A live queue tracker said it was “at full capacity” and entry was “paused” for six hours as wait times reached 14 and the line was 5 miles from Parliament to Southwark Park in South London and then around the park.
Helena Larsen, 76, arrived at the park just too late.
“We literally came here and they closed it to us,” she said, adding that she would likely wait in the area for the gates to reopen.
Caroline Quilty from London came on the line around 4am on Friday.
“I think it’s a moment in history, and if I didn’t come and celebrate it and see it and be a part of it, I would really regret it,” she said.
Meanwhile, a delegation of Chinese officials are reportedly banned from visiting the historic hall in the Houses of Parliament, where the late queen’s coffin is laid out, as geopolitics cast a shadow over the solemn pageantry surrounding the monarch’s death.
China’s ambassador to the UK has been banned from parliament for a year after Beijing sanctioned seven British lawmakers last year for speaking out against China’s treatment of its Uyghur minority in western Xinjiang.
House of Commons Speaker Lindsay Hoyle’s office on Friday declined to comment on a report by US news outlet Politico saying the Chinese delegation would not be allowed to enter Westminster Hall.
Prime Minister Liz Truss’s office also declined to comment on the Chinese delegation. “Admission to parliament is a matter for parliament,” said spokeswoman Camilla Marshall.
In Beijing, China’s Foreign Ministry spokesman Mao Ning said she had not seen the Politico report, but that the British government as hosting the Queen’s funeral “must follow diplomatic protocols and proper receive guests”.
A Chinese delegation is expected to attend the Queen’s funeral on Monday, which is at Westminster Abbey church and not in Parliament. Funeral organizers have not published a guest list and it was unclear who from China might be attending.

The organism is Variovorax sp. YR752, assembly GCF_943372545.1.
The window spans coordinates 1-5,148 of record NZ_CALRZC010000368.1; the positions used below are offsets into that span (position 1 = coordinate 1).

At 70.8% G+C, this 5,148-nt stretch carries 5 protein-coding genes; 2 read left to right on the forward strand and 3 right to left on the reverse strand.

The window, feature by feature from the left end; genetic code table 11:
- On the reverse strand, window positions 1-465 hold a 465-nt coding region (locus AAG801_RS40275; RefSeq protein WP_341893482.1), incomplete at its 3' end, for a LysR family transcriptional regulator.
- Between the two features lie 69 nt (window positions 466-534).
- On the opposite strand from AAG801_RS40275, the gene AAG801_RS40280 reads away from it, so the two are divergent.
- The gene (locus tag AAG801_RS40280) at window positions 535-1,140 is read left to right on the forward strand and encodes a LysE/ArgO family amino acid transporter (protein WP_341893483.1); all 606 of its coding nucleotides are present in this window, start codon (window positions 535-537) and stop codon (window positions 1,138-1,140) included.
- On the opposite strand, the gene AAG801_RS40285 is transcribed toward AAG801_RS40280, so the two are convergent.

The sanctioned British lawmakers wrote to officials this week to express concerns about the Chinese government’s invitation to send representatives to the Queen’s state funeral.
Conservative lawmaker Tim Loughton told the BBC the invitation to China should be withdrawn, citing the country’s human rights abuses and the treatment of Uyghurs.
After a day out of the public eye, King Charles III traveled to Wales on Friday for the final leg of his tour of the nations that make up the United Kingdom.
Charles, who was the Prince of Wales decades before his accession, visited Llandaff Cathedral in Cardiff for a prayer and reflection service in honor of his late mother. After the service, he and Camilla, the queen’s consort, got out of their car to greet crowds of well-wishers, including schoolchildren waving flags as people shouted “God save the king!” chanted.
The King later traveled to the Welsh Parliament, the Senedd, to receive condolences from lawmakers.
Charles will return to London later Friday and will briefly watch over his mother’s coffin in the evening with his siblings, Princess Anne, Prince Andrew and Prince Edward.
A day later, all eight of Queen Elizabeth II’s grandchildren will watch for 15 minutes next to her coffin.
Charles’ sons, Prince William and Prince Harry, will attend the wake, along with Princess Anne’s children Zara Tindall and Peter Philips; Prince Andrew’s daughters, Princess Beatrice and Princess Eugenie, and Prince Edward’s children – Lady Louise Windsor and Viscount Severn.
William, who is now the heir apparent after the death of his grandmother and his father who became king, is at the head of the coffin and Harry at the foot. Both princes, who are military veterans, will be in uniform.
Most senior royals hold honorary military positions and have worn uniforms at events to commemorate the Queen. Harry, who served as a British Army officer in Afghanistan, wore civilian clothes during the procession of the Queen’s casket from Buckingham Palace because he is no longer a working member of the Royal Family. He and his wife Meghan retired from royal duties and moved to the United States in 2020.
The King requested both William and Harry to wear uniforms during the wake at Westminster Hall.
Follow Queen Elizabeth II’s AP coverage at https://apnews.com/hub/queen-elizabeth-ii